With the calm of an insurance claims adjuster describing a seven-car pileup, Joe Flacco stood at his locker and detailed his offense's wreck of a performance the last time the Ravens played the Denver Broncos.
There were missed connections with his wide receivers early. There were squandered opportunities on third down. And then, after the offense finally started to gain forward momentum late in the first half, there was the pick-six that sent the game spinning out of their control.
In that Week 15 meeting, Anquan Boldin was shut out by the Broncos secondary and Torrey Smith, who had just one catch that day, was knocked out by a concussion early in the third quarter. His top wide receivers blanketed, Flacco played one of his poorest games of the season.
"I don't know how much you can pay attention to that game and say, 'Hey, we didn't get the ball to this guy or we didn't get it to that guy,' the quarterback said. "It was just a weird one."
The Broncos, with a ferocious pass rush and a savvy secondary, ranked third in the NFL in pass defense this season, and the Ravens were one of many opponents that watched their game plans crash and burn during Denver's 11-game winning streak. To fare better this time, the Ravens wide receivers must beat the press before Flacco is buried deep in a pile of Broncos at the intersection of blue and orange.
"It's all about, and I say it all the time, it's all about executing," Smith said. "It's a great defense over there. They have a lot of playmakers, but it's on us just to go out and execute."
That 34-17 win was a dominant performance by the Denver defense. The Broncos held running back Ray Rice to 38 yards on 12 carries. With the Ravens rendered one-dimensional, Flacco was sacked three times and hit or harassed on nearly half of his dropbacks, according to Pro Football Focus, which credited him with 10 plays where he forced a pass or overthrew or underthrew his target.
Ravens wide receivers caught just eight of the 19 passes thrown their direction for 115 total yards.
One of those errant passes, one intended for Boldin late in the first half was pounced on by cornerback Chris Harris, who returned the interception 98 yards for a spirit-squishing touchdown.
"Obviously, it's a heck of a defense," said Jim Caldwell, whose first game as Ravens offensive coordinator was that day. "Not only did they thwart us in that particular game, but they've done so the entire season to every team they've faced for the most part. They are a real challenge."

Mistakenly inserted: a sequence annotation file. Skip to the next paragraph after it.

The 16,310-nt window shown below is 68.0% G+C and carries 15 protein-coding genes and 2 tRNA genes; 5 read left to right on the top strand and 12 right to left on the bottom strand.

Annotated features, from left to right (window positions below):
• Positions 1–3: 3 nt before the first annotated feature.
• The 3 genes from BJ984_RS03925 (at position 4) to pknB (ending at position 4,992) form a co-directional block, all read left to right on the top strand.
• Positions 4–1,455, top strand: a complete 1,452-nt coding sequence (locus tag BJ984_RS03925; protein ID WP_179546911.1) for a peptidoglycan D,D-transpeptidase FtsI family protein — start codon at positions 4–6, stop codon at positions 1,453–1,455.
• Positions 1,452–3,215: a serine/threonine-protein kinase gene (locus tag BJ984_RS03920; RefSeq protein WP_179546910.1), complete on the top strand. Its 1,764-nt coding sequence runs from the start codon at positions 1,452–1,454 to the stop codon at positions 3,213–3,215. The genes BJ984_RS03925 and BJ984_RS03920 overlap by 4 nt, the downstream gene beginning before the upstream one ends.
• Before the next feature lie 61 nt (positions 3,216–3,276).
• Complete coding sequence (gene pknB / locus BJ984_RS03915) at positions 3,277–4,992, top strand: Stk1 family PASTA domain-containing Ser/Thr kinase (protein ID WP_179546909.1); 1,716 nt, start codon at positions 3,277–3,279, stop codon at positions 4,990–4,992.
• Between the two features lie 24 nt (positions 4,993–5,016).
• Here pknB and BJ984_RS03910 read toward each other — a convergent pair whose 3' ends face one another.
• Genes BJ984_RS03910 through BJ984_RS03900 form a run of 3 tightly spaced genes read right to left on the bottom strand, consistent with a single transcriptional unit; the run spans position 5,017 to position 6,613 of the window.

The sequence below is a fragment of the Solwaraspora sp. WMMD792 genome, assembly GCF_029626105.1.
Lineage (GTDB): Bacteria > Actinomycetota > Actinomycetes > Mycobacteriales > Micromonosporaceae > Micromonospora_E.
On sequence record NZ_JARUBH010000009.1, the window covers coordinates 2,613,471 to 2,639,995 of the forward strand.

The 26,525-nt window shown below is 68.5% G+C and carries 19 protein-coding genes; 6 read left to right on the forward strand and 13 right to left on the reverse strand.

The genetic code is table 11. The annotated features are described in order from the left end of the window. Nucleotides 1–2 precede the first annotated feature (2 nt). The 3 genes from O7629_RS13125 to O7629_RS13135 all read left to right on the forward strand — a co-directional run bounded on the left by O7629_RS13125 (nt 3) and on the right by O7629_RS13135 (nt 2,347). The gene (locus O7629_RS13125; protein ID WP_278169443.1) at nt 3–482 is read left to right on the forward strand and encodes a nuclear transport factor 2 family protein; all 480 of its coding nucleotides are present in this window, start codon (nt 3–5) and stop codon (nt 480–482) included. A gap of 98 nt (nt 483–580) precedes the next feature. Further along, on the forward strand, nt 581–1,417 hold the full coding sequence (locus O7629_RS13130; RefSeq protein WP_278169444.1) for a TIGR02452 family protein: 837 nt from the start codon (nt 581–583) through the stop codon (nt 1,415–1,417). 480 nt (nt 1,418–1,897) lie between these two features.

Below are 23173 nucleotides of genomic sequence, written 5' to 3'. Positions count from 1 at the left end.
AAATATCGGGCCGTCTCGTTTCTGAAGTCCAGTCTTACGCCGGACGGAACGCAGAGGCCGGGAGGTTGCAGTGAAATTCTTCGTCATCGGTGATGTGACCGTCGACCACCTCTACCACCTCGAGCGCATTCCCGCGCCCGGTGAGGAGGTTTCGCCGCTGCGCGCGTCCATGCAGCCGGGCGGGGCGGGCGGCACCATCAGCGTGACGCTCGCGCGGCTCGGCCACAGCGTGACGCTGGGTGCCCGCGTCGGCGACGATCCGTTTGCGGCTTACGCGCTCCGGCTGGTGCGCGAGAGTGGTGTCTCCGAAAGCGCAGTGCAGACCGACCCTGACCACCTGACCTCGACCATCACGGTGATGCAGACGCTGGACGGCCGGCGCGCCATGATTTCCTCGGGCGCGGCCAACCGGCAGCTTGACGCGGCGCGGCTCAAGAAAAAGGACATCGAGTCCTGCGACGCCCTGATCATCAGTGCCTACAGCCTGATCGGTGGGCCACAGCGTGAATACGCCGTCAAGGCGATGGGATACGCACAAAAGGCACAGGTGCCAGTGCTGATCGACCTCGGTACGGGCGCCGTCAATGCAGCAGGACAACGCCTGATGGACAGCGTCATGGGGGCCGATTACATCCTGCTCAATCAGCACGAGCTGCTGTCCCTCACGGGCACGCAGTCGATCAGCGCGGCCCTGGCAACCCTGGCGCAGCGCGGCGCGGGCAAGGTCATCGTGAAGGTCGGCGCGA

Led by cover cornerback Champ Bailey — and aided by a pass rush led by Defensive Player of the Year candidate Von Miller — the Broncos have allowed an average of 132.4 receiving yards per game to wide receivers.
They often disrupt wideouts at the line of scrimmage with press coverage, a strategy that also gave the Ravens problems against the Philadelphia Eagles, Kansas City Chiefs and Houston Texans.
"I wouldn't say [they are] physical, but they do like to press," said Ravens wide receiver Jacoby Jones, pointing out that there may be opportunities for big plays down the field if the Broncos miss their jams.
Against the Ravens, the Broncos stuck with wide receivers in man coverage and mixed in some clever zone coverages when the Ravens were in third-and-long situations, a regular occurrence.
The Ravens were just 1-for-12 on third down and 0-for-2 on fourth down. On those plays, Flacco was 3-for-13 for 29 yards. Overall, Flacco completed 20 of his 40 attempts for 254 yards and two touchdowns, but when the Broncos took a 17-0 lead into halftime, they had more interception return yards (98) than Flacco had passing yards (78).
"They do some funky things on third down where they play zones and [blitz] some different guys," Flacco said. "I think the big thing for us will be to hit guys early and let them do some damage running after the catch."
Tight end Dennis Pitta, who led the team with seven grabs for 125 yards and two touchdowns, gained 63 of those yards after the catch. Flacco said that, in hindsight, he wished he would have gotten the ball out of his hands quicker, giving his wide receivers — who combined for just 39 yards after the catch — a chance to catch the ball short of the marker and try to break free for a first down.
Tandon Doss said he and his fellow wide receivers can do their part by showing more urgency.
"We have to get in and out of our routes, get to our spots, get to our depths quickly because we know that they've got some guys up front that can bring it," he said. "We just have to speed it up a little bit."
The Broncos held Boldin without a catch for the second time in his career, and after Sunday's wild-card win over the Indianapolis Colts, he admitted that he was hoping for a rematch with the Broncos, vowing, "We'll make it different."
"He's definitely a guy that when you get him the ball early, he can get going. He can get revved up a little bit, and he's a good receiver obviously," Flacco said of Boldin, who caught five passes for 145 yards and a touchdown against the Colts. "When you get him going and he is coming down with everything, he definitely gets juiced up and it gives us something extra."
Boldin is typically the one Ravens receiver who can consistently bust through press coverage, but Harris did a good job of keeping the veteran within arm's reach when in one-on-one coverage back in December.
Smith was often trailed by Bailey. He saw that as a sign of respect, as Bailey was just voted to his 12th Pro Bowl in 14 NFL seasons. But Smith had just one reception for 14 yards before suffering a concussion when he slammed his head on the turf while catching a deep pass out of bounds.
Still, after watching the tape, Flacco remains confident that he and his wide receivers will come together and produce more big passing plays this time around.
"I think we have good matchups out there if they want to play us one-on-one," Flacco said. "We have pretty good guys who are capable of beating that."